“As Cole Brothers in 1847, then as John Lewis, it has been a retail landmark in our city for decades.

“We also need to think about those staff who, after an already challenging year, now face more uncertainty. We will work to provide as much support as we can to those who may be impacted.

“It’s no secret that high streets across the country have faced challenges over the past decade, and no-one could have prepared for the impacts of the global pandemic.

“But Sheffield is a resilient city, and we already have in place ambitious plans for a city centre that competes on a global stage.

“Our Heart of the City plans will deliver between 5500 and 7000 jobs, create social spaces, homes, showcase our incredible culture, deliver restaurants, workspace, creative hubs – with a focus on socialising, alongside a fantastic retail offering that supports new and existing businesses.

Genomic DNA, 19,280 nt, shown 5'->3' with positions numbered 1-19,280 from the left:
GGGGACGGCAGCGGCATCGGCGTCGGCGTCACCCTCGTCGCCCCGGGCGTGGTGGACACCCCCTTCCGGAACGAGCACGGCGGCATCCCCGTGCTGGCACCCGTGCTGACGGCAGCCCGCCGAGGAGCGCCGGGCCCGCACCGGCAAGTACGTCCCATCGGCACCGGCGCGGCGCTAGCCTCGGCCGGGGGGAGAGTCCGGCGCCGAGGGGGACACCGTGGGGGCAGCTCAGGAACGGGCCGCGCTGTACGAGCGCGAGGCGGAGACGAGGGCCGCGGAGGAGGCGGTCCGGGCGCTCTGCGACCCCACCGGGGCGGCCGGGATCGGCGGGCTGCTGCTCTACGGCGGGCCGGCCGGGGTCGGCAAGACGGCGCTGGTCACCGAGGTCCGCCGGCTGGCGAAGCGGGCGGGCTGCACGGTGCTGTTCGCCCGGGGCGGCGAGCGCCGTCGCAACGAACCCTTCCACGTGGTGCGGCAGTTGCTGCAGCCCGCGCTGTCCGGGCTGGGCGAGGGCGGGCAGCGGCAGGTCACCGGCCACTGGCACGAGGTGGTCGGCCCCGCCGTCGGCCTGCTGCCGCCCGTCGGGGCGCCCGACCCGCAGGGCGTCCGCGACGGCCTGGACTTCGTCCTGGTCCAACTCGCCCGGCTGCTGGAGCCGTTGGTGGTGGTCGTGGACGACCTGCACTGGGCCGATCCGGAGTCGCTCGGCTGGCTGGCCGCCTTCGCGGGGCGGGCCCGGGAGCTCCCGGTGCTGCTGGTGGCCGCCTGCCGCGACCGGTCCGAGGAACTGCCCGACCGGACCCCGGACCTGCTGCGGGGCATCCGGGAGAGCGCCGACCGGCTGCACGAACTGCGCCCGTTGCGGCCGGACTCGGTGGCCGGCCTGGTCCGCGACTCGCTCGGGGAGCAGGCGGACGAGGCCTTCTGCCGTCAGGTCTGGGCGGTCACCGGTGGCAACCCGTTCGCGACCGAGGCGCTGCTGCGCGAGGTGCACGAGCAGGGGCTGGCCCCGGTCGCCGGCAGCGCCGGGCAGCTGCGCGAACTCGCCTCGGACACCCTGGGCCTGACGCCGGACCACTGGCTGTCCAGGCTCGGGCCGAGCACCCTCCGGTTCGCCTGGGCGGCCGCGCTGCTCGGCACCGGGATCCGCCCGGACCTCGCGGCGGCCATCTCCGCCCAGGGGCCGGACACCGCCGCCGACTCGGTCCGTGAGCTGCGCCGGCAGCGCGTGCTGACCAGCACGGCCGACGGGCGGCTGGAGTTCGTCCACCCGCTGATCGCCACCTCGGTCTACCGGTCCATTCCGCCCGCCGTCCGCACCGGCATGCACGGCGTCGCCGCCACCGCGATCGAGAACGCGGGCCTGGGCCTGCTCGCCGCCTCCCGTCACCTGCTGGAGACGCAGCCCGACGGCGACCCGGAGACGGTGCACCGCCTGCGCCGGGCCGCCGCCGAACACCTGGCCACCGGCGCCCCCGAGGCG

“There is a lot to look forward to in Sheffield and we’re already seeing great progress, with West Bar’s leisure and office spaces, Cambridge Street Collective’s cultural and entertainment hub, multimillion-pound investment in the Moor and Fargate, and proposals for the 6000ft Pounds Park, with a cafe, bar, terrace, water play area and urban orchard.

“We are already working towards building a world-class, sustainable, modern city centre that drives our economy and can continue to thrive long into the future.”